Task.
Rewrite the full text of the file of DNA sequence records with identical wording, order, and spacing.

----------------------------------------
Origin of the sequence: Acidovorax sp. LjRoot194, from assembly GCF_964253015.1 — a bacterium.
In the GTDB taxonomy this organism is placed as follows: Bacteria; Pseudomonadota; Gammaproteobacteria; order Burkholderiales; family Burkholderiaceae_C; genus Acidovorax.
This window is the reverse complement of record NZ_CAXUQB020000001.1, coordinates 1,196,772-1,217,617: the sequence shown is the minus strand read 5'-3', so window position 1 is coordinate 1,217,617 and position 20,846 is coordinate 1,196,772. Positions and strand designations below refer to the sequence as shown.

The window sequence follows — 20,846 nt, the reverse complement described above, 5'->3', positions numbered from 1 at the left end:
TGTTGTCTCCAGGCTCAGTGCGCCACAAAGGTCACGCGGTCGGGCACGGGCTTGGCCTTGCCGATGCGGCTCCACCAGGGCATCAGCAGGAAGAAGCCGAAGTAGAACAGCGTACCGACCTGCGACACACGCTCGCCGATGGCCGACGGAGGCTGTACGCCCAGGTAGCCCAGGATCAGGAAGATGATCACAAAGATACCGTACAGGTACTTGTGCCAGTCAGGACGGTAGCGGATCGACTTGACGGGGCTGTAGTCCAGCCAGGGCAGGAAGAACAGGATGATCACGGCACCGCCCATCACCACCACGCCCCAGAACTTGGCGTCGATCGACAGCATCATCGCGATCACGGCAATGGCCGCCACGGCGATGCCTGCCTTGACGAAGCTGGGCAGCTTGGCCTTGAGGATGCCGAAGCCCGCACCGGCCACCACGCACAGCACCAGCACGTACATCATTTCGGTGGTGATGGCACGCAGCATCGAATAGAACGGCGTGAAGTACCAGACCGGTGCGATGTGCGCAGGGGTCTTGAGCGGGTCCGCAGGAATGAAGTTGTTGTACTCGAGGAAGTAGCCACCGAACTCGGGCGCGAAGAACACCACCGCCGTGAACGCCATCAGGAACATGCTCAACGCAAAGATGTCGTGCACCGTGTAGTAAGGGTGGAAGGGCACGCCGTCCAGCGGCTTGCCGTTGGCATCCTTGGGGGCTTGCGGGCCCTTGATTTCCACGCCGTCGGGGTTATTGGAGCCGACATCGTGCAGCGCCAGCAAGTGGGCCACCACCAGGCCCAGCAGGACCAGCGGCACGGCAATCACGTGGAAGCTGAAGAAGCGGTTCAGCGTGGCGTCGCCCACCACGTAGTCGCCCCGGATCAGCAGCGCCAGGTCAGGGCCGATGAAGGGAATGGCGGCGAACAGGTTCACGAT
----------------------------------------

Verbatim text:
Origin of the sequence: Acidovorax sp. LjRoot194, from assembly GCF_964253015.1 — a bacterium.
In the GTDB taxonomy this organism is placed as follows: Bacteria; Pseudomonadota; Gammaproteobacteria; order Burkholderiales; family Burkholderiaceae_C; genus Acidovorax.
This window is the reverse complement of record NZ_CAXUQB020000001.1, coordinates 1,196,772-1,217,617: the sequence shown is the minus strand read 5'-3', so window position 1 is coordinate 1,217,617 and position 20,846 is coordinate 1,196,772. Positions and strand designations below refer to the sequence as shown.

The window sequence follows — 20,846 nt, the reverse complement described above, 5'->3', positions numbered from 1 at the left end:
TGTTGTCTCCAGGCTCAGTGCGCCACAAAGGTCACGCGGTCGGGCACGGGCTTGGCCTTGCCGATGCGGCTCCACCAGGGCATCAGCAGGAAGAAGCCGAAGTAGAACAGCGTACCGACCTGCGACACACGCTCGCCGATGGCCGACGGAGGCTGTACGCCCAGGTAGCCCAGGATCAGGAAGATGATCACAAAGATACCGTACAGGTACTTGTGCCAGTCAGGACGGTAGCGGATCGACTTGACGGGGCTGTAGTCCAGCCAGGGCAGGAAGAACAGGATGATCACGGCACCGCCCATCACCACCACGCCCCAGAACTTGGCGTCGATCGACAGCATCATCGCGATCACGGCAATGGCCGCCACGGCGATGCCTGCCTTGACGAAGCTGGGCAGCTTGGCCTTGAGGATGCCGAAGCCCGCACCGGCCACCACGCACAGCACCAGCACGTACATCATTTCGGTGGTGATGGCACGCAGCATCGAATAGAACGGCGTGAAGTACCAGACCGGTGCGATGTGCGCAGGGGTCTTGAGCGGGTCCGCAGGAATGAAGTTGTTGTACTCGAGGAAGTAGCCACCGAACTCGGGCGCGAAGAACACCACCGCCGTGAACGCCATCAGGAACATGCTCAACGCAAAGATGTCGTGCACCGTGTAGTAAGGGTGGAAGGGCACGCCGTCCAGCGGCTTGCCGTTGGCATCCTTGGGGGCTTGCGGGCCCTTGATTTCCACGCCGTCGGGGTTATTGGAGCCGACATCGTGCAGCGCCAGCAAGTGGGCCACCACCAGGCCCAGCAGGACCAGCGGCACGGCAATCACGTGGAAGCTGAAGAAGCGGTTCAGCGTGGCGTCGCCCACCACGTAGTCGCCCCGGATCAGCAGCGCCAGGTCAGGGCCGATGAAGGGAATGGCGGCGAACAGGTTCACGAT